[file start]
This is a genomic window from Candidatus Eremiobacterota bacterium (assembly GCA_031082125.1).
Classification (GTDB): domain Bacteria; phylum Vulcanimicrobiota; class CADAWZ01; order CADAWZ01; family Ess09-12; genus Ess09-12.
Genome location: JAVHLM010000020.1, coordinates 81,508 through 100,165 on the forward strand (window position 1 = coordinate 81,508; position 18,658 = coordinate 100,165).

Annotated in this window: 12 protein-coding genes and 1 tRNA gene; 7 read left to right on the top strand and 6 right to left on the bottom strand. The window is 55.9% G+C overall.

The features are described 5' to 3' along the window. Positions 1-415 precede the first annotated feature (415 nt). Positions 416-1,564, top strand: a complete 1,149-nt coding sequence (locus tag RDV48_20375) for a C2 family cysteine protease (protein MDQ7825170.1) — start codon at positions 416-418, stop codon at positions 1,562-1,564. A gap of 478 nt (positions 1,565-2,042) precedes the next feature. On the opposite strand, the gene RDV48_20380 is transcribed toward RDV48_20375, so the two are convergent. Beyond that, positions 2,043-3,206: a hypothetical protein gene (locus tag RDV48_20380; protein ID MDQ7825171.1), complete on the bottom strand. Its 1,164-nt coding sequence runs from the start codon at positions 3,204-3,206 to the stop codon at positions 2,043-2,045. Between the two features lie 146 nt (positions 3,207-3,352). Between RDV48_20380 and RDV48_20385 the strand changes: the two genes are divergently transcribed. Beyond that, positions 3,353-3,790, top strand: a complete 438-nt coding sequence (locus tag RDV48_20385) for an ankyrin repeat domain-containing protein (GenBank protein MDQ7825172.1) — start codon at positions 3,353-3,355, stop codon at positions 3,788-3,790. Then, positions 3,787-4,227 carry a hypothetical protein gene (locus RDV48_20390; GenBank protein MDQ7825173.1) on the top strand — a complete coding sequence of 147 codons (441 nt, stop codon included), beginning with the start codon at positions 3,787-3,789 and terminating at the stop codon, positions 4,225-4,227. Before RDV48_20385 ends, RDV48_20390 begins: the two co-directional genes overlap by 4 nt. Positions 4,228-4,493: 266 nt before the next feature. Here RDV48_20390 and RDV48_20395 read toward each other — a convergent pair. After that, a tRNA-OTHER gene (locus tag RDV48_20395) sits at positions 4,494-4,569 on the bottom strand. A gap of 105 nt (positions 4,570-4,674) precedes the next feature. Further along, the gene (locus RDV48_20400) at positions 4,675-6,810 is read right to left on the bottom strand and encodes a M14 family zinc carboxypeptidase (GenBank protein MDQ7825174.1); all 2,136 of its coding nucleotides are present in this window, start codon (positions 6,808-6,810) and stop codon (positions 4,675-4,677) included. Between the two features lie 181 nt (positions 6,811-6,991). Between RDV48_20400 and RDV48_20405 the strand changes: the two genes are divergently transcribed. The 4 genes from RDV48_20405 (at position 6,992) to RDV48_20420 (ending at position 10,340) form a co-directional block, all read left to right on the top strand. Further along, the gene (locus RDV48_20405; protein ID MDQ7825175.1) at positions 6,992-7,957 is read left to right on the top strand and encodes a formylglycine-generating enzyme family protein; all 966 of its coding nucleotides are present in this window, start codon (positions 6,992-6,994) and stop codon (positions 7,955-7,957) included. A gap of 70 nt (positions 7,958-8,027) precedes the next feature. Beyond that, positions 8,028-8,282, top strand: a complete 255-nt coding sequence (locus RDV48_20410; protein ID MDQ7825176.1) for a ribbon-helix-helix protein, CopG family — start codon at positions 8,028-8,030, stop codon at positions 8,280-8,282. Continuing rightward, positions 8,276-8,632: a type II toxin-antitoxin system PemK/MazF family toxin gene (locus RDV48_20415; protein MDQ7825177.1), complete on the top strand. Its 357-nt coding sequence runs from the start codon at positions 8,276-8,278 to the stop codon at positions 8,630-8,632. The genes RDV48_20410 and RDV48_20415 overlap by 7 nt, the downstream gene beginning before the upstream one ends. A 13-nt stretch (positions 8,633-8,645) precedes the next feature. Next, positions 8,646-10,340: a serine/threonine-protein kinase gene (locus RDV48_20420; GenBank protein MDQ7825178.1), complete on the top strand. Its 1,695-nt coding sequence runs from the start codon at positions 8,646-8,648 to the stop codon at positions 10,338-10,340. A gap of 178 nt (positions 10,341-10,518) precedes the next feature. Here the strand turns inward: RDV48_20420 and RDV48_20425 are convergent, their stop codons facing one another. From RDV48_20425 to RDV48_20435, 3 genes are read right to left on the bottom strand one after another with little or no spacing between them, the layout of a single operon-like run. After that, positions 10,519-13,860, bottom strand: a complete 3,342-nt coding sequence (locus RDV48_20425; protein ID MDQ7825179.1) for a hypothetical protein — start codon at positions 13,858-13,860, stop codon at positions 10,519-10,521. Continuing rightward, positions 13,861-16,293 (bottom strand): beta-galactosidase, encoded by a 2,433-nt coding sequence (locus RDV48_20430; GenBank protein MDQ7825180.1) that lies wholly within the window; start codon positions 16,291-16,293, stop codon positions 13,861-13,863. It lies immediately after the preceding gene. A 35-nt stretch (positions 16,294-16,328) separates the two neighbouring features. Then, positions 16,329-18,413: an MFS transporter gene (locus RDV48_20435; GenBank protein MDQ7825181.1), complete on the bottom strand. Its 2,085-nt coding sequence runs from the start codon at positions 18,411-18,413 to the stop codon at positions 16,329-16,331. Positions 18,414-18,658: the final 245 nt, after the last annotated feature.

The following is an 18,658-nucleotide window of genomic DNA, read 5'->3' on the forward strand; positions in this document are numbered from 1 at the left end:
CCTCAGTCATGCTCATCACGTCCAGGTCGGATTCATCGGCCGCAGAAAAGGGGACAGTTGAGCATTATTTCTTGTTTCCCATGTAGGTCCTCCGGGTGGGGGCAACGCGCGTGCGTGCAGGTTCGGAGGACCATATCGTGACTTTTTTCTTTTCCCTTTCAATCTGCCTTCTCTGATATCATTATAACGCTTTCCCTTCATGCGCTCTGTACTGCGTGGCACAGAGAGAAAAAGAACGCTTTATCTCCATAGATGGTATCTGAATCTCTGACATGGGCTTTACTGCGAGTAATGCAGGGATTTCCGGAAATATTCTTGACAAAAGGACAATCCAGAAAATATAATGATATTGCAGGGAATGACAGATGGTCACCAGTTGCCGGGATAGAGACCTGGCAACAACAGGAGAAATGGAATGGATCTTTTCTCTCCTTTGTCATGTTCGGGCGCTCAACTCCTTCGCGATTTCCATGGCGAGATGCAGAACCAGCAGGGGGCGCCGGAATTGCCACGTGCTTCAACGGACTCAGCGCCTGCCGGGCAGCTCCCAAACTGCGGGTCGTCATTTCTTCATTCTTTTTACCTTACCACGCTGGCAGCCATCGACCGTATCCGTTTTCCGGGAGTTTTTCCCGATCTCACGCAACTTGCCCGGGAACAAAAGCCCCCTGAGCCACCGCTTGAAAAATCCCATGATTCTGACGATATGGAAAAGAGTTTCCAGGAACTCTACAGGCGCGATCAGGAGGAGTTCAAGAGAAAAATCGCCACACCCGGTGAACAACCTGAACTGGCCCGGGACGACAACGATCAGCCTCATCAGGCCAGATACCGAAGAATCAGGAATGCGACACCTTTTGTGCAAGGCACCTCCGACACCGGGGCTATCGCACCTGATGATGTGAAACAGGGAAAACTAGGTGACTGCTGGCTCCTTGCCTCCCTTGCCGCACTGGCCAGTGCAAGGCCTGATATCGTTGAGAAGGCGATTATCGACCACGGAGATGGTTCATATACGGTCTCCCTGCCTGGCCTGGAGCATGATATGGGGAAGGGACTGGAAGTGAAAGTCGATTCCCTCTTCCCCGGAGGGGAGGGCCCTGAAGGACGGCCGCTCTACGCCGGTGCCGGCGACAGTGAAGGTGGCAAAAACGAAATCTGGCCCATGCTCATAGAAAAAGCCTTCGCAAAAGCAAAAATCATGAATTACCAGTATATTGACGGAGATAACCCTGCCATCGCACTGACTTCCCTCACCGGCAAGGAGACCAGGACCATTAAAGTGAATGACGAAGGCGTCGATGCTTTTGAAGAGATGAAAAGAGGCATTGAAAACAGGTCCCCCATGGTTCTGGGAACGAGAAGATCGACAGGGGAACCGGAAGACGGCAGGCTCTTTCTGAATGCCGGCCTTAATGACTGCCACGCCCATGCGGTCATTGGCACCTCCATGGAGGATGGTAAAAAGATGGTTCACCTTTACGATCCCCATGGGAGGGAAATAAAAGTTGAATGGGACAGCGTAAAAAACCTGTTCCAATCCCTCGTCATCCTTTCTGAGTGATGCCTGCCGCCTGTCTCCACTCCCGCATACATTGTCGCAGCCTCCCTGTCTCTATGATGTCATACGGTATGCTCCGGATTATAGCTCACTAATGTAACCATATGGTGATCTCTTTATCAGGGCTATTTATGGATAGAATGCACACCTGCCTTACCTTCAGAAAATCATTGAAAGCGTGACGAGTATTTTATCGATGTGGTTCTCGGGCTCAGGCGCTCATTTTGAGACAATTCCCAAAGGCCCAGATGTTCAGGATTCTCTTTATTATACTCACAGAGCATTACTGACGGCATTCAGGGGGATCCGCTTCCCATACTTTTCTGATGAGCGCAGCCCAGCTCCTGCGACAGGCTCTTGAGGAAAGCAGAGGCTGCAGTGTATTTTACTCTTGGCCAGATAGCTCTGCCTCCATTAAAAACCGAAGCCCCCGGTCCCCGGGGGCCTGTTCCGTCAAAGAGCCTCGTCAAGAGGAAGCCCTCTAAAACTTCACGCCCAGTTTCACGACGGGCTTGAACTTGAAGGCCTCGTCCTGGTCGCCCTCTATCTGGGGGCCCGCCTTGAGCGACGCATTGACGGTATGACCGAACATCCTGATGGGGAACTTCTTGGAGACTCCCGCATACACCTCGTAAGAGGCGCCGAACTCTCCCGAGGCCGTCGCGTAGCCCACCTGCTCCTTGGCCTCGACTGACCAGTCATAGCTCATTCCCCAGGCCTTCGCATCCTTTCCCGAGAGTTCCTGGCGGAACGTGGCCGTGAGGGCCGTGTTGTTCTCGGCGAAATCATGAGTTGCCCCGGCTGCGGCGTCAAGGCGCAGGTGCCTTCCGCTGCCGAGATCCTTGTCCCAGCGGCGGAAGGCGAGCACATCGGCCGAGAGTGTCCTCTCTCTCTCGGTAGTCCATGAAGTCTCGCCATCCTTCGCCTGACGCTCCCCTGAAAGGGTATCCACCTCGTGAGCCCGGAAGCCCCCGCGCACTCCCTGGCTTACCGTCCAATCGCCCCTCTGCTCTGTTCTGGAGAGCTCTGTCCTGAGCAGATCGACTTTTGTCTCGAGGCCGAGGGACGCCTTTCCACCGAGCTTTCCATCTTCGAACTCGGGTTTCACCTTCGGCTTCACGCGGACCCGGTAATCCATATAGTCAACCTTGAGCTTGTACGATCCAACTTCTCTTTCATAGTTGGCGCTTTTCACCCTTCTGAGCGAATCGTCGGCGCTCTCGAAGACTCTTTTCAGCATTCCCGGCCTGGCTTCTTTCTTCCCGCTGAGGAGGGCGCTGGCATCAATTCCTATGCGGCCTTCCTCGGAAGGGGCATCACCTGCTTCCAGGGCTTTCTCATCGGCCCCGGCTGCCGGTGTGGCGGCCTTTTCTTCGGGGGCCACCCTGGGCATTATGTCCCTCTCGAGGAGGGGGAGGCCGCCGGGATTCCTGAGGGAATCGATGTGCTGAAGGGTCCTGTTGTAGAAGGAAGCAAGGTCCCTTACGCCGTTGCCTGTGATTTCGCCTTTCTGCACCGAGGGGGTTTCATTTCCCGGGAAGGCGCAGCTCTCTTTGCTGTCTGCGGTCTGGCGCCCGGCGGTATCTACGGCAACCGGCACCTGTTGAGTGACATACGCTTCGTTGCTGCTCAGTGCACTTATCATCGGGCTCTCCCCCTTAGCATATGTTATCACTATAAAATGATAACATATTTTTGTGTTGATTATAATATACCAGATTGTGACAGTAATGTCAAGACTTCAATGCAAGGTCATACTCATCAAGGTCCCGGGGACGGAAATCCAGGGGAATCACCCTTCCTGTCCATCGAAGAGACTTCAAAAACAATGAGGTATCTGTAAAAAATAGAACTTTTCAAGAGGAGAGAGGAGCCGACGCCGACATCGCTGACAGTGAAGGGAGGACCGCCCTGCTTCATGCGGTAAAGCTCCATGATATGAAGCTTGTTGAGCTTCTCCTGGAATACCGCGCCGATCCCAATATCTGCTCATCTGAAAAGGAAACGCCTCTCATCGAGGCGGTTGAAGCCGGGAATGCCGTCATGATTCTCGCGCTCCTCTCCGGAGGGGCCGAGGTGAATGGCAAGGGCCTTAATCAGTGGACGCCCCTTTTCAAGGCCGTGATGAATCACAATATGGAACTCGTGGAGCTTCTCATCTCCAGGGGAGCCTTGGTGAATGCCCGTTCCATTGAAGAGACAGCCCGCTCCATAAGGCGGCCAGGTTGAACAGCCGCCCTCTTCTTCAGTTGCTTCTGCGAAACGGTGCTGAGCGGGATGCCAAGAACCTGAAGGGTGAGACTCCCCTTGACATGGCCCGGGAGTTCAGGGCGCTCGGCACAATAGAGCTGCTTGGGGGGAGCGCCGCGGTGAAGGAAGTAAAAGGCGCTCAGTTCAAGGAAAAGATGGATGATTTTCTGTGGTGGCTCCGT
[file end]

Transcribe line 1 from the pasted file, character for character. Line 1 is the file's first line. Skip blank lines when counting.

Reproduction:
This is a genomic window from Candidatus Eremiobacterota bacterium (assembly GCA_031082125.1).